Politicoscope Sunday Editions (Page 2)

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Juan Gerardo Guaido Marquez, Juan Guaido - Venezuela

Venezuelan opposition leader Juan Guaido said on Saturday he has asked his envoy to the United States to meet with Pentagon officials to “cooperate” on a solution to the South American country’s political crisis.

Guaido, the leader of the opposition-controlled National Assembly, added he had received word from China that the country would join a diplomatic effort between European and Latin American countries, known as the International Contact Group on Venezuela, to negotiate an end to the crisis.

In January, Guaido invoked the OPEC nation’s constitution to assume an interim presidency, arguing President Nicolas Maduro’s 2018 re-election was illegitimate. He has been recognized by most Western and Latin American countries, but Maduro has retained the support of allies China, Russia and Cuba.

Guaido’s effort to oust Maduro so he can take power and call new elections has stalled in recent weeks, after an attempted military uprising on April 30 was put down. Guaido told an Italian newspaper this week that he would “probably” accept a U.S. military intervention if the United States proposed it.

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Cyril Ramaphosa - South Africa Today News Headlines

South African President Cyril Ramaphosa led the African National Congress (ANC) to victory in Wednesday’s election, but a drop in its share of the vote underlines the challenge he faces restoring confidence in his party.

With opponents in the ANC and an emboldened far-left opposition party, the former union leader turned business tycoon may struggle to deliver on his promises to push through tough reforms.

Africa’s oldest liberation movement won 57.5% of the parliamentary vote. That was its worst parliamentary result since it swept to power at the end of white minority rule but an improvement on its showing in 2016 local elections.

Ramaphosa worked closely with South Africa’s first black president Nelson Mandela to end white minority rule in 1994. He replaced scandal-plagued Jacob Zuma as head of state in February 2018 after winning a bitter contest to become ANC leader and convincing top party officials to instruct Zuma to resign.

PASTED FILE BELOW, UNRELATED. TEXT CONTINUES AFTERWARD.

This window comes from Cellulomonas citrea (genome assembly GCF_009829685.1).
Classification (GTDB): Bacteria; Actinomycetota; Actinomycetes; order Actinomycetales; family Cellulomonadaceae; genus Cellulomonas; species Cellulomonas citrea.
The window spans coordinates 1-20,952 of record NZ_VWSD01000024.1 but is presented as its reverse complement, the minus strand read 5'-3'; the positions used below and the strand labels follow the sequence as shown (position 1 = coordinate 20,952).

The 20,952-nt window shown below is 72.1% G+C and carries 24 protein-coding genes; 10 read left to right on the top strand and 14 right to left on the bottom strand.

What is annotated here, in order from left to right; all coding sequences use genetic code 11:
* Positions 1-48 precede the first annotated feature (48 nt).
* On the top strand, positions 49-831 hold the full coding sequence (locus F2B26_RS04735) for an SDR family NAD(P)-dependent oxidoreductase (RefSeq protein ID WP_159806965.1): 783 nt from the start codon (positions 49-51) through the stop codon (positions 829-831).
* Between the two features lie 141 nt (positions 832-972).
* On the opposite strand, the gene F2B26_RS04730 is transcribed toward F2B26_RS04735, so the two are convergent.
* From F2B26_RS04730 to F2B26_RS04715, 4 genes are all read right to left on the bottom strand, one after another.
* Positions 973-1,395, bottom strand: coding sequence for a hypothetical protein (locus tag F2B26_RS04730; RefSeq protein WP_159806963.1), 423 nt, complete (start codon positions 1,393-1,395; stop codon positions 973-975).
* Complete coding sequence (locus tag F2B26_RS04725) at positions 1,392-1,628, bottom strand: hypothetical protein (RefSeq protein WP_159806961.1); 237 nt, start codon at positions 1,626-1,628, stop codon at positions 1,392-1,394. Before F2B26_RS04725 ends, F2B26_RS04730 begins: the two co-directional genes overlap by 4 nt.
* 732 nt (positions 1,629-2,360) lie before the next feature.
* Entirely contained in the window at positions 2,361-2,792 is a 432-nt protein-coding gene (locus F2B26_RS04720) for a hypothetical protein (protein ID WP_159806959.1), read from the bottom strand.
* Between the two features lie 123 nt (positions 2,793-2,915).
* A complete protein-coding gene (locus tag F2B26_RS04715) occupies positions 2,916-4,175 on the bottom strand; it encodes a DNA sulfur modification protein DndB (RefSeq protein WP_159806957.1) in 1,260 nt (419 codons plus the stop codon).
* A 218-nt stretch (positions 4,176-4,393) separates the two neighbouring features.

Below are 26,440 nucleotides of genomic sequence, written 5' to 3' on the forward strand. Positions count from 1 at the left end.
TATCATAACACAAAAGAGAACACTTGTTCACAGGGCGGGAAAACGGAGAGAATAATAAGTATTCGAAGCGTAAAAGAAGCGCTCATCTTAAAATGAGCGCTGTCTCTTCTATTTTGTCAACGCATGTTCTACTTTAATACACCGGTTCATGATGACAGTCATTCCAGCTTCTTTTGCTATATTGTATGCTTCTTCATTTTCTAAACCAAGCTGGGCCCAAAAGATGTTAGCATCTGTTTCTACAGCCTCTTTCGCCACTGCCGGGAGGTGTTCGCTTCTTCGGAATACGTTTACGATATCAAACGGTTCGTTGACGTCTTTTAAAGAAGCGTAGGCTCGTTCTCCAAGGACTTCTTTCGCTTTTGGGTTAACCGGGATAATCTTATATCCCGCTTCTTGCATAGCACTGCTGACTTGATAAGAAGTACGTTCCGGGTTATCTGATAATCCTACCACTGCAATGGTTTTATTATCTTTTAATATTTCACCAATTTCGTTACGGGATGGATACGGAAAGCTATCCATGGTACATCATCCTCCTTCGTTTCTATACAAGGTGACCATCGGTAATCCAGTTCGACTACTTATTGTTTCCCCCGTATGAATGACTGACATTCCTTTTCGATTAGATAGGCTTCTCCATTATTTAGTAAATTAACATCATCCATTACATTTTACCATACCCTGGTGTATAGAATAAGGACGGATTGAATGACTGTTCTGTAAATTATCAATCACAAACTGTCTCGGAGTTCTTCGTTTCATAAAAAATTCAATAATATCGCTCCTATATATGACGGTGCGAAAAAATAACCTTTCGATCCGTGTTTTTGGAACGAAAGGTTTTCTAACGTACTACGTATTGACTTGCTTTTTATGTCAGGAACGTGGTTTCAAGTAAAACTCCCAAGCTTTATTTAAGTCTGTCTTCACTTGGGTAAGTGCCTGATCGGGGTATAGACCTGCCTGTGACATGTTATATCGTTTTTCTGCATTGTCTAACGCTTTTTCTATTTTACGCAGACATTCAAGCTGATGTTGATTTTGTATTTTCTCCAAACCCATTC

Ramaphosa’s first full presidential term should start later this month, after nomination by his party’s parliamentary caucus and an inauguration ceremony.

“We’ve made mistakes, but we are sorry about those mistakes, and we are saying our people should reinvest their confidence in us,” Ramaphosa said on Wednesday after casting his ballot in the Soweto township where he grew up.

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Cyril Ramaphosa - South Africa Politics Headlines News

South Africa’s ruling African National Congress (ANC) will kick-start the economy and deal with corruption, it vowed on Sunday, three days before elections at which its overwhelming majority faces its sternest test since the party rose to power.

Less than 30 km (18.6 miles) away, the country’s second-biggest opposition party, the Economic Freedom Fighters (EFF), challenged the ANC’s governance record and promised a tougher stance on corruption and economic policies to target racial inequality.

Though the ANC has won each parliamentary election since the transition from apartheid in 1994, recent opinion polls predict that it will bleed support to opposition coalitions that have gained ground as the ANC has been dogged by political scandal and a flagging economy.

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Scott Morrison vs Bill Shorten - Australia News Headlines